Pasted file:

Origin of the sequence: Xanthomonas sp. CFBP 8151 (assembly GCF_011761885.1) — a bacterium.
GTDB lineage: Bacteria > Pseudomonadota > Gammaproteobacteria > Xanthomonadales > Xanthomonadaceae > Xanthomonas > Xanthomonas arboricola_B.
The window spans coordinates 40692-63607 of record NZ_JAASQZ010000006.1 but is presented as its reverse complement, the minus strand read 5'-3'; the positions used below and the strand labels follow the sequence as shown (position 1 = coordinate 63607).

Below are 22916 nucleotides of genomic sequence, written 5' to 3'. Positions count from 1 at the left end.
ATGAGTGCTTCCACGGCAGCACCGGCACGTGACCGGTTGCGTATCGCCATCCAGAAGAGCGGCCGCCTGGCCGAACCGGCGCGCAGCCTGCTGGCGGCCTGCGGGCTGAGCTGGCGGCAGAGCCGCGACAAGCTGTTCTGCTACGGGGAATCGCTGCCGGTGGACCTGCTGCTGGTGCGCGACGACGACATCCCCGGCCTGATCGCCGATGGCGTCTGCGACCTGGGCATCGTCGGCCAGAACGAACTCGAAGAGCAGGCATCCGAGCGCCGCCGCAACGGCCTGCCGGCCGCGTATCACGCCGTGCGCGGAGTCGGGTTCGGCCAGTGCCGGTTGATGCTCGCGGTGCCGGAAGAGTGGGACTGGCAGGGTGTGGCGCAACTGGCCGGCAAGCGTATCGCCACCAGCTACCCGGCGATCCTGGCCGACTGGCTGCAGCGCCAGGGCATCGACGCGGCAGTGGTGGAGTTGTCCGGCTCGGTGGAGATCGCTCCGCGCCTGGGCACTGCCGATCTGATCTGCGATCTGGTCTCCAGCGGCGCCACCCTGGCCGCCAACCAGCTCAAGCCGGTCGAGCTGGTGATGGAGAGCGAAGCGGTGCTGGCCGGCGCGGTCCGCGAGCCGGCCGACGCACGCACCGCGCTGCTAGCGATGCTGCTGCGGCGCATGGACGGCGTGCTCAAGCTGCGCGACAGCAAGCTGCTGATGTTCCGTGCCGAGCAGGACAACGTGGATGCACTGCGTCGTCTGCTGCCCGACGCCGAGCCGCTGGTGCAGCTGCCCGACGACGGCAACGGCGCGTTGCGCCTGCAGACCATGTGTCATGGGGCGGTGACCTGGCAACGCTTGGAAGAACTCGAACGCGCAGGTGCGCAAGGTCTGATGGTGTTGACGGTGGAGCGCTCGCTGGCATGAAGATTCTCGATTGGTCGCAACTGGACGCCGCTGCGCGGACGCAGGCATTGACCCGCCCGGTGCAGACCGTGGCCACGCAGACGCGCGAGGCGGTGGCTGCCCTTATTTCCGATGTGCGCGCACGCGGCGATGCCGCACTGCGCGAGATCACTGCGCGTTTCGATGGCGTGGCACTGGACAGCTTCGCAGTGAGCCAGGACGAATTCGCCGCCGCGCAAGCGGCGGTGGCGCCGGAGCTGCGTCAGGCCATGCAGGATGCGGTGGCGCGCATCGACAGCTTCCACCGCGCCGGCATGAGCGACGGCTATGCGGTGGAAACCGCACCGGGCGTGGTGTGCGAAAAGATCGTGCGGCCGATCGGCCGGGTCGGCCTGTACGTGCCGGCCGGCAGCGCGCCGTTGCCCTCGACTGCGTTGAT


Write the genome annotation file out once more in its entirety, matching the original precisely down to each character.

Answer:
Origin of the sequence: Xanthomonas sp. CFBP 8151 (assembly GCF_011761885.1) — a bacterium.
GTDB lineage: Bacteria > Pseudomonadota > Gammaproteobacteria > Xanthomonadales > Xanthomonadaceae > Xanthomonas > Xanthomonas arboricola_B.
The window spans coordinates 40692-63607 of record NZ_JAASQZ010000006.1 but is presented as its reverse complement, the minus strand read 5'-3'; the positions used below and the strand labels follow the sequence as shown (position 1 = coordinate 63607).

Below are 22916 nucleotides of genomic sequence, written 5' to 3'. Positions count from 1 at the left end.
ATGAGTGCTTCCACGGCAGCACCGGCACGTGACCGGTTGCGTATCGCCATCCAGAAGAGCGGCCGCCTGGCCGAACCGGCGCGCAGCCTGCTGGCGGCCTGCGGGCTGAGCTGGCGGCAGAGCCGCGACAAGCTGTTCTGCTACGGGGAATCGCTGCCGGTGGACCTGCTGCTGGTGCGCGACGACGACATCCCCGGCCTGATCGCCGATGGCGTCTGCGACCTGGGCATCGTCGGCCAGAACGAACTCGAAGAGCAGGCATCCGAGCGCCGCCGCAACGGCCTGCCGGCCGCGTATCACGCCGTGCGCGGAGTCGGGTTCGGCCAGTGCCGGTTGATGCTCGCGGTGCCGGAAGAGTGGGACTGGCAGGGTGTGGCGCAACTGGCCGGCAAGCGTATCGCCACCAGCTACCCGGCGATCCTGGCCGACTGGCTGCAGCGCCAGGGCATCGACGCGGCAGTGGTGGAGTTGTCCGGCTCGGTGGAGATCGCTCCGCGCCTGGGCACTGCCGATCTGATCTGCGATCTGGTCTCCAGCGGCGCCACCCTGGCCGCCAACCAGCTCAAGCCGGTCGAGCTGGTGATGGAGAGCGAAGCGGTGCTGGCCGGCGCGGTCCGCGAGCCGGCCGACGCACGCACCGCGCTGCTAGCGATGCTGCTGCGGCGCATGGACGGCGTGCTCAAGCTGCGCGACAGCAAGCTGCTGATGTTCCGTGCCGAGCAGGACAACGTGGATGCACTGCGTCGTCTGCTGCCCGACGCCGAGCCGCTGGTGCAGCTGCCCGACGACGGCAACGGCGCGTTGCGCCTGCAGACCATGTGTCATGGGGCGGTGACCTGGCAACGCTTGGAAGAACTCGAACGCGCAGGTGCGCAAGGTCTGATGGTGTTGACGGTGGAGCGCTCGCTGGCATGAAGATTCTCGATTGGTCGCAACTGGACGCCGCTGCGCGGACGCAGGCATTGACCCGCCCGGTGCAGACCGTGGCCACGCAGACGCGCGAGGCGGTGGCTGCCCTTATTTCCGATGTGCGCGCACGCGGCGATGCCGCACTGCGCGAGATCACTGCGCGTTTCGATGGCGTGGCACTGGACAGCTTCGCAGTGAGCCAGGACGAATTCGCCGCCGCGCAAGCGGCGGTGGCGCCGGAGCTGCGTCAGGCCATGCAGGATGCGGTGGCGCGCATCGACAGCTTCCACCGCGCCGGCATGAGCGACGGCTATGCGGTGGAAACCGCACCGGGCGTGGTGTGCGAAAAGATCGTGCGGCCGATCGGCCGGGTCGGCCTGTACGTGCCGGCCGGCAGCGCGCCGTTGCCCTCGACTGCGTTGAT